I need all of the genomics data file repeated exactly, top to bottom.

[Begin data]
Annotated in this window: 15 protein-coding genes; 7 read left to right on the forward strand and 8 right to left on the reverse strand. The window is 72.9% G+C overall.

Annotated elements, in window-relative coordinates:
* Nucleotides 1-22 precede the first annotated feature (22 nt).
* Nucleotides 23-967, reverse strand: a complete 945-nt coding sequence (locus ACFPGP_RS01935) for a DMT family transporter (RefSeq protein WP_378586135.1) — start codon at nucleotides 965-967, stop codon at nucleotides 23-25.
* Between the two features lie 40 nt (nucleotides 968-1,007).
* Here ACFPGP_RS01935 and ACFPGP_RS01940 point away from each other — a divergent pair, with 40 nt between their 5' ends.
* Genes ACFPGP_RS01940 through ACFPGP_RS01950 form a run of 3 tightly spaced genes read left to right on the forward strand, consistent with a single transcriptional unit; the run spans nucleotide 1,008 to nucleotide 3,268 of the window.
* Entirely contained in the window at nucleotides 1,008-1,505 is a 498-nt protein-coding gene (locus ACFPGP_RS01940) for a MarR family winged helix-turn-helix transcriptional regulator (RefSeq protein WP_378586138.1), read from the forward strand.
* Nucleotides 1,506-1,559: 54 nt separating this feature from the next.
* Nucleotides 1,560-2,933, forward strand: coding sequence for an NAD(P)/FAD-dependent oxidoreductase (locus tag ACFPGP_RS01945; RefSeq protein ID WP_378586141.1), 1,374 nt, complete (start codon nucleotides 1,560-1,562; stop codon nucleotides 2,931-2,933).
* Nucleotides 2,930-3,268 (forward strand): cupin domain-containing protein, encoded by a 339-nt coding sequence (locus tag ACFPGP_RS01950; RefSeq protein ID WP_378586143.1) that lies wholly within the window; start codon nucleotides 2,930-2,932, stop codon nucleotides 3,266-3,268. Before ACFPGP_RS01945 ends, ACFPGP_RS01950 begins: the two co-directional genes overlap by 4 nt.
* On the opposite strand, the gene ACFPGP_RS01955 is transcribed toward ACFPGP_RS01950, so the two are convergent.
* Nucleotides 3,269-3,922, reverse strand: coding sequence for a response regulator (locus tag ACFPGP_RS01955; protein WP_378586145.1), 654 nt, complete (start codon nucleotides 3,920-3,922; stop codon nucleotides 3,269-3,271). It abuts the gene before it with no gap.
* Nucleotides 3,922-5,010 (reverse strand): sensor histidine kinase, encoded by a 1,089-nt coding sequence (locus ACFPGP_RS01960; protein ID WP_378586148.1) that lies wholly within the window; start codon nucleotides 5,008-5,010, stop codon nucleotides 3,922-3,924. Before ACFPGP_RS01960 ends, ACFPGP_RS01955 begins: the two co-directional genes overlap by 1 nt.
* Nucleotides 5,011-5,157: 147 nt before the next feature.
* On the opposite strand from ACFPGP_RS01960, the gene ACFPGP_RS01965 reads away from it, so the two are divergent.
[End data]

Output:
Annotated in this window: 15 protein-coding genes; 7 read left to right on the forward strand and 8 right to left on the reverse strand. The window is 72.9% G+C overall.

Annotated elements, in window-relative coordinates:
* Nucleotides 1-22 precede the first annotated feature (22 nt).
* Nucleotides 23-967, reverse strand: a complete 945-nt coding sequence (locus ACFPGP_RS01935) for a DMT family transporter (RefSeq protein WP_378586135.1) — start codon at nucleotides 965-967, stop codon at nucleotides 23-25.
* Between the two features lie 40 nt (nucleotides 968-1,007).
* Here ACFPGP_RS01935 and ACFPGP_RS01940 point away from each other — a divergent pair, with 40 nt between their 5' ends.
* Genes ACFPGP_RS01940 through ACFPGP_RS01950 form a run of 3 tightly spaced genes read left to right on the forward strand, consistent with a single transcriptional unit; the run spans nucleotide 1,008 to nucleotide 3,268 of the window.
* Entirely contained in the window at nucleotides 1,008-1,505 is a 498-nt protein-coding gene (locus ACFPGP_RS01940) for a MarR family winged helix-turn-helix transcriptional regulator (RefSeq protein WP_378586138.1), read from the forward strand.
* Nucleotides 1,506-1,559: 54 nt separating this feature from the next.
* Nucleotides 1,560-2,933, forward strand: coding sequence for an NAD(P)/FAD-dependent oxidoreductase (locus tag ACFPGP_RS01945; RefSeq protein ID WP_378586141.1), 1,374 nt, complete (start codon nucleotides 1,560-1,562; stop codon nucleotides 2,931-2,933).
* Nucleotides 2,930-3,268 (forward strand): cupin domain-containing protein, encoded by a 339-nt coding sequence (locus tag ACFPGP_RS01950; RefSeq protein ID WP_378586143.1) that lies wholly within the window; start codon nucleotides 2,930-2,932, stop codon nucleotides 3,266-3,268. Before ACFPGP_RS01945 ends, ACFPGP_RS01950 begins: the two co-directional genes overlap by 4 nt.
* On the opposite strand, the gene ACFPGP_RS01955 is transcribed toward ACFPGP_RS01950, so the two are convergent.
* Nucleotides 3,269-3,922, reverse strand: coding sequence for a response regulator (locus tag ACFPGP_RS01955; protein WP_378586145.1), 654 nt, complete (start codon nucleotides 3,920-3,922; stop codon nucleotides 3,269-3,271). It abuts the gene before it with no gap.
* Nucleotides 3,922-5,010 (reverse strand): sensor histidine kinase, encoded by a 1,089-nt coding sequence (locus ACFPGP_RS01960; protein ID WP_378586148.1) that lies wholly within the window; start codon nucleotides 5,008-5,010, stop codon nucleotides 3,922-3,924. Before ACFPGP_RS01960 ends, ACFPGP_RS01955 begins: the two co-directional genes overlap by 1 nt.
* Nucleotides 5,011-5,157: 147 nt before the next feature.
* On the opposite strand from ACFPGP_RS01960, the gene ACFPGP_RS01965 reads away from it, so the two are divergent.